Twitter, Facebook accuse China of Hong Kong discord campaign

By Philip Fong

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many of the fake accounts were accessed using "virtual private networks" that give a deceptive picture of the user's location, 

Nations are using an array of cyberwarfare tactics to push their agendas while attempting to undermine rival nation's systems and sow discord. I'd be curious to learn what Japanese security agencies are doing to combat those using social media in attempts to harm Japan, and if the Japanese agencies can tell which users are trolling from outside Japan.

4 ( +6 / -2 )

 I'd be curious to learn what Japanese security agencies are doing to combat those using social media in attempts to harm Japan, and if the Japanese agencies can tell which users are trolling from outside Japan.

I'd be pretty interested, too.

5 ( +5 / -0 )

Puzzles me how easily and readily Twitter and Facebook etc are able to identify and take down sites and users whose of views they disapprove but are apparently nowhere near as capable of taking down bullying/exploitative/disgusting ones where they don't have a dog in the fight apart from making money from them.

6 ( +7 / -1 )

Now can they go after the fake "Trump supporter" accounts that "deliberately and specifically attempt to sow political discord in the US, including undermining the legitimacy and political positions" of anyone who doesn't think the way they do?

0 ( +6 / -6 )

It makes sense. China knows that it cannot be outwardly violent toward the protestors (although they'd like to), which would risk hurting their economic situation when foreign countries/potential trading partners decide that they'd rather not be associated with such things. So instead, they choose misdirection. They send their own people in, disguised as protestors, to do horrible things and tarnish the reputation of the protestors. They use the massive human resources they employ to spread propaganda across the internet. This is the modern way of things.

7 ( +7 / -0 )

“Now can they go after the fake "Trump supporter" accounts “

And the fake “resister” accounts?

3 ( +7 / -4 )

And the fake “resister” accounts?

The whole world is trying to resist the man, tbf. You just can't trust the big 3 at the moment.

And us proles are stuck in the middle, at the mercy of their whims and propaganda.

1 ( +3 / -2 )

Facebook said it had acted on a tip off from Twitter

There's no doubt countries like China and Russia do this sort of thing, but I'm actually more disturbed by seeing how easily the tech giants are willing to collude and put their thumb on the scale to shape public opinion. Twitter's language of 'sowing discord' sounds just as cryptic and dystopian as Chinese officials who talk about 'harmony' and banning social media accounts spreading 'harmful rumors'. Also, who gave Twitter the authority to decide whether the political positions of the protest movement are being misrepresented? It's a leaderless movement with no official positions or manifesto.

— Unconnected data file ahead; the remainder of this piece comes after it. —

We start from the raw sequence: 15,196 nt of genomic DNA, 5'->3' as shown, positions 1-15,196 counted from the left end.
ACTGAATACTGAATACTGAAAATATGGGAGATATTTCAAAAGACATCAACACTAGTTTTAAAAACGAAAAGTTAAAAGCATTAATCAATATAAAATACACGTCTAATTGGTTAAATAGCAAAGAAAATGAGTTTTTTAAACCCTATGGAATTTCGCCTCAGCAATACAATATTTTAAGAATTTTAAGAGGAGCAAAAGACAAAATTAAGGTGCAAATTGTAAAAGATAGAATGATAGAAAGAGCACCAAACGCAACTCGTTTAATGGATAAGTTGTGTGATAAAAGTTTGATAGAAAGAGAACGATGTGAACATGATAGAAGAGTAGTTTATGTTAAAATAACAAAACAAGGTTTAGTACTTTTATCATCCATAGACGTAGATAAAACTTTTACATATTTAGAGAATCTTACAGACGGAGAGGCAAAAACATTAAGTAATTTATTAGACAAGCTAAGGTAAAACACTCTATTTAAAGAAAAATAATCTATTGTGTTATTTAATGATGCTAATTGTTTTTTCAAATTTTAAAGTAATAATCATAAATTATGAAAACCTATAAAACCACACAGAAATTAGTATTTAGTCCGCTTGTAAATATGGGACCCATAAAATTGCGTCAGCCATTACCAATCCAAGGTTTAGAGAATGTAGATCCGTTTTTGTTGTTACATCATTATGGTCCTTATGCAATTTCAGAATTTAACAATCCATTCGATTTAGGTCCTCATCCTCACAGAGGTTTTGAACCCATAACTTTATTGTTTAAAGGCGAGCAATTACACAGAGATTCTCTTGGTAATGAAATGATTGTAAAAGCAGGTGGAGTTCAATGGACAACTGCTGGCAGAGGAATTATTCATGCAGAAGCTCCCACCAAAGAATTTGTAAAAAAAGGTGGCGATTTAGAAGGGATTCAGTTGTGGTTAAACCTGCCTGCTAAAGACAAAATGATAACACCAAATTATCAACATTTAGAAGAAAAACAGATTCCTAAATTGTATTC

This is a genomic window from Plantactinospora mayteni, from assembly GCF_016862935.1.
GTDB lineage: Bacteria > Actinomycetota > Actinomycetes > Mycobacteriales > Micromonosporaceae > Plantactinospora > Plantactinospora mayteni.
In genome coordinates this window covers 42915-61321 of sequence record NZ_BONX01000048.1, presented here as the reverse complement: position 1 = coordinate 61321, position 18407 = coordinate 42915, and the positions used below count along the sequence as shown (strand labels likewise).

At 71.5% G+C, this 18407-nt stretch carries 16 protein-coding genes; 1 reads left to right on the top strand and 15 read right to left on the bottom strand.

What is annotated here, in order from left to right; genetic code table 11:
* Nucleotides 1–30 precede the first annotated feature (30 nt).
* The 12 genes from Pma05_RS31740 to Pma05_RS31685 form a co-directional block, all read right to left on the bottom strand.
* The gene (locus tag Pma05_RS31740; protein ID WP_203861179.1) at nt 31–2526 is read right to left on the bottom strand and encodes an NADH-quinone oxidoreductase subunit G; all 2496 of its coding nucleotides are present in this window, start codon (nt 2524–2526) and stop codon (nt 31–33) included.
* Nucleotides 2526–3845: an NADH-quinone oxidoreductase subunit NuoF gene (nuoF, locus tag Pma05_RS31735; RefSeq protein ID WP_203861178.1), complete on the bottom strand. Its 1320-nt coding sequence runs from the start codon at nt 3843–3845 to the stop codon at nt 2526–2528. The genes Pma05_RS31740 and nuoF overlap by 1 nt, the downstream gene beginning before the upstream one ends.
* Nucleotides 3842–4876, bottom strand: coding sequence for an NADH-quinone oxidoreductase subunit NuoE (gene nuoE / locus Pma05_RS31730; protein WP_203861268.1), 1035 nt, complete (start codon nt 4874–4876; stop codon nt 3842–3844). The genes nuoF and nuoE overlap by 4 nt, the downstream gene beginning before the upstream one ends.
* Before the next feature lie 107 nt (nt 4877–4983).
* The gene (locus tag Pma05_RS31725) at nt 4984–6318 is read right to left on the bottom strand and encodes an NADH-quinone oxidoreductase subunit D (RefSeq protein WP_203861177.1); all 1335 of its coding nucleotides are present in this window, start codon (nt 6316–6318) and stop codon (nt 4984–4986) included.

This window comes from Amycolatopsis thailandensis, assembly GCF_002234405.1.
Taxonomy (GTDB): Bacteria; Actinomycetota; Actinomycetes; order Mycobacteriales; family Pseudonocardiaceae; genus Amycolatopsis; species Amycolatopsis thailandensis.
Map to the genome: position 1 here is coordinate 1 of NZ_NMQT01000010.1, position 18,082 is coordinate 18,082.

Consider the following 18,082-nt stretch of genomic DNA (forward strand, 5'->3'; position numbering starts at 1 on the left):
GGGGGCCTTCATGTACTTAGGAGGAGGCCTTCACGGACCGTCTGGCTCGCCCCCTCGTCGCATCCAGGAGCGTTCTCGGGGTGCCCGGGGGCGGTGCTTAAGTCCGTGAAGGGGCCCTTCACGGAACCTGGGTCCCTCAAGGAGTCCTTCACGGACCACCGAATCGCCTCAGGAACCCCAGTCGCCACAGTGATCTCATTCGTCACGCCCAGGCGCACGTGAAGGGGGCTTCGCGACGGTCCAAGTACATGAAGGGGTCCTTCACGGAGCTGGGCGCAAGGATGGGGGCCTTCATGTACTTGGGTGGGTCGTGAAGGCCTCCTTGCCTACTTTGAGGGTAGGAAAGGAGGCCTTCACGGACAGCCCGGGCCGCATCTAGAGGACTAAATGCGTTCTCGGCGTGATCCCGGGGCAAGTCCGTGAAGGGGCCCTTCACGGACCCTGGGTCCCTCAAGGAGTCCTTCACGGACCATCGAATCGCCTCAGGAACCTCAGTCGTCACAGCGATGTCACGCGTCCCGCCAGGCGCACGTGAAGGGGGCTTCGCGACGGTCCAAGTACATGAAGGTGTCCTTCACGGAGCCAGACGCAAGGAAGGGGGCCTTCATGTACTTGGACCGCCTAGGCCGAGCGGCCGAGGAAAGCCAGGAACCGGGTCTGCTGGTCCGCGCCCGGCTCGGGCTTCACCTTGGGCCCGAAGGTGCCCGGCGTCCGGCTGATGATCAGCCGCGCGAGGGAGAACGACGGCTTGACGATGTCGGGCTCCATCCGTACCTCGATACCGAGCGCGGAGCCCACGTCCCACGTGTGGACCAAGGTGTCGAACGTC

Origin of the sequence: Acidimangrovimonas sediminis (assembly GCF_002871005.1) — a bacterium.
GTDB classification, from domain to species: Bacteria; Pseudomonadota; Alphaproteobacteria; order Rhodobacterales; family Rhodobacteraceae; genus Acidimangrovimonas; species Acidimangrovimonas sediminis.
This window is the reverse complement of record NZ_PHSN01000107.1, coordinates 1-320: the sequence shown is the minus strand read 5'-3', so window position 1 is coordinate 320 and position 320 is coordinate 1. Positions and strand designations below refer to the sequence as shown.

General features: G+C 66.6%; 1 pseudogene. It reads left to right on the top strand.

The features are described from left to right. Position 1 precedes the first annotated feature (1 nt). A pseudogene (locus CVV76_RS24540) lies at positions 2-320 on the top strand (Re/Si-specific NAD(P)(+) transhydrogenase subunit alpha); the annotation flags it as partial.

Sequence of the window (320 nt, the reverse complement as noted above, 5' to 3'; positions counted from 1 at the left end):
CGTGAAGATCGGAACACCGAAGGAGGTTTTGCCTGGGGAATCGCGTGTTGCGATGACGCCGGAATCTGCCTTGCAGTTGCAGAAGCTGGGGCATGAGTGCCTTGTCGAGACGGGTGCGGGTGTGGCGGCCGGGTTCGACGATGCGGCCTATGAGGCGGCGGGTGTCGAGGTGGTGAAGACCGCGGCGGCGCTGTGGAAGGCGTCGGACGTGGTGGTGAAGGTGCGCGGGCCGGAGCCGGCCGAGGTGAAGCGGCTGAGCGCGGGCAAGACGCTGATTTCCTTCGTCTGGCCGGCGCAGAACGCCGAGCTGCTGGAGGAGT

Twitter and Facebook are banned in China, part of the government's so-called "Great Firewall" of censorship.

Big tech obviously has a huge financial interest in seeing the Chinese government toppled at this point. They've been shut out of the biggest e-commerce and social media market in the world. How soon before the tech giants have as much money and influence as the oil companies had in the lead-up to the Iraq invasion? It's something to think about.

5 ( +6 / -1 )

Hong Kong has brought a lot of money to China, but Xi, as dictator, is not personally affected by that, so he may not take Hong Kong's importance to the Chinese economy to heart. That is the thing about dictators, there is nothing to make them care about the welfare of those they rule, other than the threat of revolt.

6 ( +7 / -1 )

I still trust tech more than government.

-1 ( +1 / -2 )

Boeing, Fisher price and now Twitter and Facebook

The rot in the west is deep.

-4 ( +1 / -5 )

Uh,... Twitter & Facebook comments coming from a Chinese Mainland address... would be a good start in identifying those accounts.

China really blocks the internet off, I have domestically there a basic 10 MB connection, which is fine for local Chinese stuff, but as soon as you try to hit non-Chinese sites, you're down to 9600 bps at best.... the "Great China Firewall" is either going to throttle you to a cup of tea, or block you.

One wonders, whether the way forward is to replicate the original FIDO net over IP-Net in order to circumvent these issues as traffic would simply be encrypted MODEM data over IP.... current Firewalls do not filter this.

2 ( +2 / -0 )

Crazy Joe:

You mean the people that don't think the way YOU do.

0 ( +1 / -1 )


Now let them do the same to the Angry Yam and his Russian allies...

1 ( +1 / -0 )

Twitter & facebook will fail.

How many accounts are they going to ban ?

Their business run on those accounts in first place.

USAID is pouring huge sums in HK demonstrations

-1 ( +0 / -1 )

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